By Jordan Collins
Among animal rights advocates, there is little disagreement about the fundamentals: we can all agree that animals used by humans suffer, and that that suffering is unacceptable. To varying degrees, we accept that the effects of our animal agriculture industry is destroying the planet and exacerbating the starvation of individuals in less developed countries. There’s a lot we have in common and that’s an asset to our movement. But there is one major point of contention that so far appears insurmountable: how to advocate.
In this day and age there are a number of convenient and effective mediums for advocacy. The internet overflows with forums and Facebook groups where advocates can share facts. Brochures, while a little less immediate than online conversation, allow for direct access to people who would not otherwise seek out this information. Even old-fashioned one-on-one conversation is effective, although a common prerequisite is an established relationship with the non-vegan.
The issue isn’t the means of communication, it’s the method. I recently read two books on vegan advocacy, which promoted starkly different approaches. Veganomics is full of statistics. Author Nick Cooney compiled reams of dull data and transformed it into a palatable guide to vegan advocacy. He describes the groups that are most likely to go vegan, the reasons most people give for going vegan, the effectiveness of different approaches to vegan advocacy and much, much more. His conclusions can’t be argued with: this is what research has proven to be true. The data Cooney presents shows that encouraging people to take steps, no matter how small – Meatless Mondays or the elimination of beef, for example – is more effective than asking them to go vegan. They will stick with it longer and even that little bit of effort is miles better than nothing at all.
It all makes sense – which is why I’m surprised at how much I am wrestling with Cooney’s suggested tactics. I understand the truth of what he’s written, don’t get me wrong. But I respond much more to the methods proposed by Casey Taft in Motivational Methods for Vegan Advocacy. Perhaps it’s just the idealist in me that appreciates Taft’s bottom line: veganism needs to be the end goal. Vegan advocates want those around us to choose veganism, and sooner, rather than later. But Taft’s ideas are rooted in his history as a clinical psychologist: when working with domestic abusers, he explains, you don’t ask them to decrease the level of violence they perpetrate. You make it clear from the very beginning that the end goal is no abuse. There is nothing muddy about it: the behaviour is wrong and it needs to end.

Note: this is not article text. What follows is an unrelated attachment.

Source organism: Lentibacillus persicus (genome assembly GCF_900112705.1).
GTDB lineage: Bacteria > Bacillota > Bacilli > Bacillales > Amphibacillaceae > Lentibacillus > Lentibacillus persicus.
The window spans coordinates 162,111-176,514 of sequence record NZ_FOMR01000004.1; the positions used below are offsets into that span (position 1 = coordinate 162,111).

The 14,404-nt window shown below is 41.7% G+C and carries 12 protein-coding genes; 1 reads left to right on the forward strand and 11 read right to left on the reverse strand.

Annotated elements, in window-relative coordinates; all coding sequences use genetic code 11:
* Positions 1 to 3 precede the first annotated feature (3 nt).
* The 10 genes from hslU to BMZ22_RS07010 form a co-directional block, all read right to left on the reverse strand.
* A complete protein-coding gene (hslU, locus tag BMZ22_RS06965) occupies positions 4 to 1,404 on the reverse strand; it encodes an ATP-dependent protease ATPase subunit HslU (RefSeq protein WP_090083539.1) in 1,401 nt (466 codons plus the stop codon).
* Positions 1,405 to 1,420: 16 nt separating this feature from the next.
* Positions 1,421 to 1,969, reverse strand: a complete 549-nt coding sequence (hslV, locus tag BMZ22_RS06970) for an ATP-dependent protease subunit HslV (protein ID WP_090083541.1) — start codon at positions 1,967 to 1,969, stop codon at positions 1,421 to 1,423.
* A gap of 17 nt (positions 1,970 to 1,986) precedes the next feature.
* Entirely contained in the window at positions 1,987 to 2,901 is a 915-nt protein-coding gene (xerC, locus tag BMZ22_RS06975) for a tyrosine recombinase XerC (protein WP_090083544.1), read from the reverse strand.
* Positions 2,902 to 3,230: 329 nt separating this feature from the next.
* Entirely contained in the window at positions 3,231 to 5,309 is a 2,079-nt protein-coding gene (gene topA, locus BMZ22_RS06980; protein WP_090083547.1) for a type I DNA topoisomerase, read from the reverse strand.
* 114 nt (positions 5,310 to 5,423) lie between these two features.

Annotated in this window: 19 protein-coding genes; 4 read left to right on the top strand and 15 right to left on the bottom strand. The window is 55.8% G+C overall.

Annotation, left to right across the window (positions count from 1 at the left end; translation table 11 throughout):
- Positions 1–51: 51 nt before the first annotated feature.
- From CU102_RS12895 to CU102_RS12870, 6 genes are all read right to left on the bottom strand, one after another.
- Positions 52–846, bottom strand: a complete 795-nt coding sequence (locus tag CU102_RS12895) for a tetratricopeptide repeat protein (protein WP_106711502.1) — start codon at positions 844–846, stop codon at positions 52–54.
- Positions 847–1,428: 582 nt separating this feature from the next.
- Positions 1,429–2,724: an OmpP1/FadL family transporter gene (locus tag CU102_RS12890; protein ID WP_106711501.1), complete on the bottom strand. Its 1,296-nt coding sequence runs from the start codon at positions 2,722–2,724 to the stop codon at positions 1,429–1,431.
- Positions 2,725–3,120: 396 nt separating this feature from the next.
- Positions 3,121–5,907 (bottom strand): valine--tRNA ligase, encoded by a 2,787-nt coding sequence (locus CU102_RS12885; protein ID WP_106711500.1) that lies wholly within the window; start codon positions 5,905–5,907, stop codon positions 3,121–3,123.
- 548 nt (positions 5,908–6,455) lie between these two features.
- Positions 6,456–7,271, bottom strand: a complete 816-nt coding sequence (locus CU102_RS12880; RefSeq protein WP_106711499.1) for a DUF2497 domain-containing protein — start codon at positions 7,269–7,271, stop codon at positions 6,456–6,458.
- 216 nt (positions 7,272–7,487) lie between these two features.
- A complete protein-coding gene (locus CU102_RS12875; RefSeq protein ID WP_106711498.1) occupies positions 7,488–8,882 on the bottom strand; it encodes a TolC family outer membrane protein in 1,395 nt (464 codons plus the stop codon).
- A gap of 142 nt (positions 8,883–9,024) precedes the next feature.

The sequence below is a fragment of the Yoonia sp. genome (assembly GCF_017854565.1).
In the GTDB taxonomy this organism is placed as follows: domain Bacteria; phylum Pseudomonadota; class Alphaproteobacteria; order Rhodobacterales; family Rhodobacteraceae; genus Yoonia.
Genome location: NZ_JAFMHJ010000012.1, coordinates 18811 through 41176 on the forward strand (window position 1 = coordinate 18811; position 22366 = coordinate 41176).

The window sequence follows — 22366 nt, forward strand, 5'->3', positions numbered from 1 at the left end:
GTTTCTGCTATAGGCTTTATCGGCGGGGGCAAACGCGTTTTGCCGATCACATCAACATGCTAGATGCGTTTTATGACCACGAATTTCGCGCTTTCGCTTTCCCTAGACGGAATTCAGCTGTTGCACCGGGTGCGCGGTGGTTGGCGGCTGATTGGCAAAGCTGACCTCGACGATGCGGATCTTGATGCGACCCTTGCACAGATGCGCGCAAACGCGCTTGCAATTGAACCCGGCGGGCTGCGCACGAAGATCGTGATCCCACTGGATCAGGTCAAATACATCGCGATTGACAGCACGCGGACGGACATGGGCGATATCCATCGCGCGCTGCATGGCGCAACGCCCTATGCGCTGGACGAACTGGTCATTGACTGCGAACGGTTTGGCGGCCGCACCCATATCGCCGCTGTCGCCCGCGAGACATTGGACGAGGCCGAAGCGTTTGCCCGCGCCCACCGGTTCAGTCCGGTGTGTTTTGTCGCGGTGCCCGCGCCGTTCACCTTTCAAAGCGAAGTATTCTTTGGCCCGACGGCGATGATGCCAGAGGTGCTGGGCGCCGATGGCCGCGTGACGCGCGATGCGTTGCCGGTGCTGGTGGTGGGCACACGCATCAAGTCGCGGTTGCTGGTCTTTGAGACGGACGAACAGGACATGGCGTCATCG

Taft is not saying the non-vegan must immediately cease their consumption of all animal products, just that they need to see that as a goal that they intend to reach. And I have to agree with his logic, even if the statistics aren’t behind us. If there is something morally wrong with the behaviour, hemming and hawing is unproductive and insulting. The animals are dying right now.
I know how unpopular this view is, and perhaps it makes me seem harsh, but what’s curious is that in my personal life, I practice Cooney’s tactics. I don’t suggest to my parents, who are trying hard to decrease their consumption of meat, that they see veganism as the end goal. I don’t want to scare them away from their efforts. More than that, I don’t want to alienate them. They’ve been courageous enough, taking in all the information I’ve thrown at them and altering the way of life that they’ve been living for 60 + years.
I don’t think that there is one perfect way to get everybody to go vegan. A million unseen variables factor into a person’s decision. I see the value in these guides in that they help us determine which individuals might be affected by which tactics. I suggest reading not one or the other, but both, because the animal rights movement is evolving. To be the best advocate you can be, you should read everything you can get your hands on. Whether you agree with the opinions expressed or not, it will help you decide which approach – and there are many! – makes sense to you and it will ultimately make you a more effective advocate for the animals and the earth.